How to rally the troops? The proposals are divided into two modules depending on the type of intervention. Under the first module, aimed at general distortions to competition, responsibility over who looks into alleged foreign subsidies could be split between the commission and member states. In cases requiring in-depth probes, Brussels wants to have control. Under the second module, when it comes to scrutinising acquisitions, Brussels wants to have control straight away. Expect awkward discussions between the EU and member states pushing to have the last word.
Are thresholds low enough to capture start-ups? Some member states worry that the setting a threshold of exceeding €100m in turnover to have the power to scrutinise takeovers is too low. This, they fear, would mean missing the acquisitions of start-ups, which typically have no turnover until further down in their development. “The EU still needs to strike a right balance,” said another state aid lawyer, “because some of these small players could become of strategic importance.”
You wait for ages for one antitrust probe and two come at once. The European Commission has opened two formal antitrust investigations into Apple’s App Store and Apple Pay payment system. The EU said that, following a preliminary investigation, “the commission has concerns that Apple’s restrictions may distort competition for music streaming services on Apple’s devices”. Brussels is also launching an investigation into Apple Pay and whether it undermines competition by limiting access to near-field communication for contactless payment in stores. The EU could theoretically impose a maximum penalty of 10 per cent of Apple’s global revenues for breaching competition rules, but rivals suggested they were more interested in other remedies. (FT)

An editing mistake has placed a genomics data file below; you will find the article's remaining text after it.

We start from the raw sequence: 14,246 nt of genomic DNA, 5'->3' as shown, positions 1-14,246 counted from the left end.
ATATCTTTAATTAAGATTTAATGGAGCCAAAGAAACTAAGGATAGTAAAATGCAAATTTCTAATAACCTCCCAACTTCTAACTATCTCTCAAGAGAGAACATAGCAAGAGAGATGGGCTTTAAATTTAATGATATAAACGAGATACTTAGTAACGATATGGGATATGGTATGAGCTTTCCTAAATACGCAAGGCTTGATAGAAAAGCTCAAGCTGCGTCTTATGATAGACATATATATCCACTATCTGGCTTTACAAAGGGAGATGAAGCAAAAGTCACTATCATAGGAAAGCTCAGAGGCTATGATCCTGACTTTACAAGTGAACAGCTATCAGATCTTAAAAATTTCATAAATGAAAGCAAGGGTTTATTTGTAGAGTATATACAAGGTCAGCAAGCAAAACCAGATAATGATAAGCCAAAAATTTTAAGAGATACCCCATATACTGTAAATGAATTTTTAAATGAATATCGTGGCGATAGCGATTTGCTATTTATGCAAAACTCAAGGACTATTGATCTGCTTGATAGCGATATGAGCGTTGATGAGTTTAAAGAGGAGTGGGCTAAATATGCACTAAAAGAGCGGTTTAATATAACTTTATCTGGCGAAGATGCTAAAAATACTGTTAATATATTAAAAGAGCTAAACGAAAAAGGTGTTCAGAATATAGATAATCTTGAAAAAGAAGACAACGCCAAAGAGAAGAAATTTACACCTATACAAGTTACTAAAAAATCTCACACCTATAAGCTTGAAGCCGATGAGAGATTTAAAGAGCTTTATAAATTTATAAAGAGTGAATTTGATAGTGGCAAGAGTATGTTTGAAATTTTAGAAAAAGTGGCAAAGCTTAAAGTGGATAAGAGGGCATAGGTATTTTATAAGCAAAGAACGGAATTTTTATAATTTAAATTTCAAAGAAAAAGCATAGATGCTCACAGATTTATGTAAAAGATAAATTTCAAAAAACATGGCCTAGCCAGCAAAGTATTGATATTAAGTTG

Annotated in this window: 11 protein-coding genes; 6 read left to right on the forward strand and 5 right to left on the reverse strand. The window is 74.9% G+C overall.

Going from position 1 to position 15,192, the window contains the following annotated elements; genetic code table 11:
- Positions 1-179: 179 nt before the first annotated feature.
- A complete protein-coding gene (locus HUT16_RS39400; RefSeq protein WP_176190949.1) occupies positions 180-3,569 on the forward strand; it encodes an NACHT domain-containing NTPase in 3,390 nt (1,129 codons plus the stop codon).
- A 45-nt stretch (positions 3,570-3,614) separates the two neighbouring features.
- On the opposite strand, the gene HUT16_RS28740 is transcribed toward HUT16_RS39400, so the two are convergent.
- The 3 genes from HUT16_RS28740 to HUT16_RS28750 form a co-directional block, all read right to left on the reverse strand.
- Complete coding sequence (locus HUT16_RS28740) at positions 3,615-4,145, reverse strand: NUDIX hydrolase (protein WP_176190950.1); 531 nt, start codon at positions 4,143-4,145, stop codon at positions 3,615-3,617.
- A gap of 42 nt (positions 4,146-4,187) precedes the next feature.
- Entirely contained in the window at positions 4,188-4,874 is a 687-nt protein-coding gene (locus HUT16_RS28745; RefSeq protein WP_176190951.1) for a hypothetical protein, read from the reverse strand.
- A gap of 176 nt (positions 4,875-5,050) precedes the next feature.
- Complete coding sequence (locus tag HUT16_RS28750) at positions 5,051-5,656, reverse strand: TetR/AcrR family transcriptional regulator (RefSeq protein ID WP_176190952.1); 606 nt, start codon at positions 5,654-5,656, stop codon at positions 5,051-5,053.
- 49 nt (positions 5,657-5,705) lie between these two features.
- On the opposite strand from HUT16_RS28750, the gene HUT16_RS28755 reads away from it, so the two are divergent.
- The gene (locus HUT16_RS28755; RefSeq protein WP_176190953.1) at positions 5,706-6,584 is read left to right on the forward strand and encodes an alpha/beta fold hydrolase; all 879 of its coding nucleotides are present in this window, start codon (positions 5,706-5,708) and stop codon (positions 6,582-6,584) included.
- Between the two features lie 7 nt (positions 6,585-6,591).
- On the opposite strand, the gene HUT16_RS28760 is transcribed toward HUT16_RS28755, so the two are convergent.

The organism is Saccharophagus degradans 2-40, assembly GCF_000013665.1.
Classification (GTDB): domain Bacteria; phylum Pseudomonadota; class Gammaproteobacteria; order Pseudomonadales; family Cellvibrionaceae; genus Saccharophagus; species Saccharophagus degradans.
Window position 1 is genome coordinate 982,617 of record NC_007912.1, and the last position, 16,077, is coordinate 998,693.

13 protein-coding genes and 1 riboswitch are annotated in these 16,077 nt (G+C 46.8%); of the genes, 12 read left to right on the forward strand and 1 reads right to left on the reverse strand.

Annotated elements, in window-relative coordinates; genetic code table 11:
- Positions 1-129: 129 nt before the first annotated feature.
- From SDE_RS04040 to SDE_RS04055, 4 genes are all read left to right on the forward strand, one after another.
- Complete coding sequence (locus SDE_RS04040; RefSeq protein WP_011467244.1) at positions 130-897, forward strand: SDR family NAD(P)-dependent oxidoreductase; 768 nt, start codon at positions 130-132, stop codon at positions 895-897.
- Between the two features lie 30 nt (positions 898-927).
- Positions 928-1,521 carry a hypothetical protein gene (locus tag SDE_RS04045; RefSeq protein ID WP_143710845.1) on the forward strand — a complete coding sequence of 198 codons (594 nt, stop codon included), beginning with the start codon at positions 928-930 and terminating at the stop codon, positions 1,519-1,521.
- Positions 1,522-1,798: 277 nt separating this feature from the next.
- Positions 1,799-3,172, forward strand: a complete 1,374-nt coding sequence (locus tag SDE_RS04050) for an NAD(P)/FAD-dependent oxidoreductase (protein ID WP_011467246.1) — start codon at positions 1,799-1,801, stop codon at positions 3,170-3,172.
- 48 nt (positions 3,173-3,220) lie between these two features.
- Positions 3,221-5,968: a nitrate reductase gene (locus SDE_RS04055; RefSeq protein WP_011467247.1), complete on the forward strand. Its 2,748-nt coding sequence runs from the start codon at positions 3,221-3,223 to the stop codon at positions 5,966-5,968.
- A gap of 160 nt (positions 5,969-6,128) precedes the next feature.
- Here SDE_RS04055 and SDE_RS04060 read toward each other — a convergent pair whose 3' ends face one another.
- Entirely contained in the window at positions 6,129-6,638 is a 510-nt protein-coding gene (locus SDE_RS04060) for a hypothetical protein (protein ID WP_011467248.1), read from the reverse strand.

Big Phil falters EU trade commissioner Phil Hogan’s pitch to lead the World Trade Organization has prompted Brussels to apply conflict of interest rules limiting his public appearances just as the bloc launches a strategic review of EU commercial policy. Jim Brunsden has more.
They’re back Europe’s Frugal overlords are ready for this Friday’s European Council summit and are laying out their stall on the debate over the recovery fund in this FT op-ed. In short: more loans over grants, and everything needs to be repaid back.
Germany has launched its own version of a tracing app to help fight the pandemic but it has drawn instant criticism from the country’s data protection commissioner. (FT)
Coming up The EU’s executive vice-president Margrethe Vestager and France’s EU commissioner Thierry Breton unveil on Wednesday a white paper on levelling the playing field when it comes to foreign subsidies.